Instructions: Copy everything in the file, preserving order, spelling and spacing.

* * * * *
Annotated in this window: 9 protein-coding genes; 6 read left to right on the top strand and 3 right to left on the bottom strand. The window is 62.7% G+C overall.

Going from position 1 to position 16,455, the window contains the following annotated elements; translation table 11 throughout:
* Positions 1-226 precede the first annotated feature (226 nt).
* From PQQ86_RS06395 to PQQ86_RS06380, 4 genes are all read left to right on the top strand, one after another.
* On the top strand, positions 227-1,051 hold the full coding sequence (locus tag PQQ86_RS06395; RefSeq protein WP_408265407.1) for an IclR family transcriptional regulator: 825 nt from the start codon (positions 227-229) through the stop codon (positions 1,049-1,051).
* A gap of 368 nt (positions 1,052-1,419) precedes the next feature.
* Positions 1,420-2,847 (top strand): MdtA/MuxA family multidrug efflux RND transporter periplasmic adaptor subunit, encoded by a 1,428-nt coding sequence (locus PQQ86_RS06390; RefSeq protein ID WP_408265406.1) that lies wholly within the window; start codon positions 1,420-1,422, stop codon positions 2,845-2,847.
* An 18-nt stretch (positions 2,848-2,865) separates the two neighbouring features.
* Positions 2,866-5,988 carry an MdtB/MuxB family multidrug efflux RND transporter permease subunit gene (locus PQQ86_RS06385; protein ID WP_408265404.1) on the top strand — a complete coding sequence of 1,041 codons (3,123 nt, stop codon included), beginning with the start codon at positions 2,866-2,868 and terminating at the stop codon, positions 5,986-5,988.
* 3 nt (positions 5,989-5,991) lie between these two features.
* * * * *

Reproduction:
Annotated in this window: 9 protein-coding genes; 6 read left to right on the top strand and 3 right to left on the bottom strand. The window is 62.7% G+C overall.

Going from position 1 to position 16,455, the window contains the following annotated elements; translation table 11 throughout:
* Positions 1-226 precede the first annotated feature (226 nt).
* From PQQ86_RS06395 to PQQ86_RS06380, 4 genes are all read left to right on the top strand, one after another.
* On the top strand, positions 227-1,051 hold the full coding sequence (locus tag PQQ86_RS06395; RefSeq protein WP_408265407.1) for an IclR family transcriptional regulator: 825 nt from the start codon (positions 227-229) through the stop codon (positions 1,049-1,051).
* A gap of 368 nt (positions 1,052-1,419) precedes the next feature.
* Positions 1,420-2,847 (top strand): MdtA/MuxA family multidrug efflux RND transporter periplasmic adaptor subunit, encoded by a 1,428-nt coding sequence (locus PQQ86_RS06390; RefSeq protein ID WP_408265406.1) that lies wholly within the window; start codon positions 1,420-1,422, stop codon positions 2,845-2,847.
* An 18-nt stretch (positions 2,848-2,865) separates the two neighbouring features.
* Positions 2,866-5,988 carry an MdtB/MuxB family multidrug efflux RND transporter permease subunit gene (locus PQQ86_RS06385; protein ID WP_408265404.1) on the top strand — a complete coding sequence of 1,041 codons (3,123 nt, stop codon included), beginning with the start codon at positions 2,866-2,868 and terminating at the stop codon, positions 5,986-5,988.
* 3 nt (positions 5,989-5,991) lie between these two features.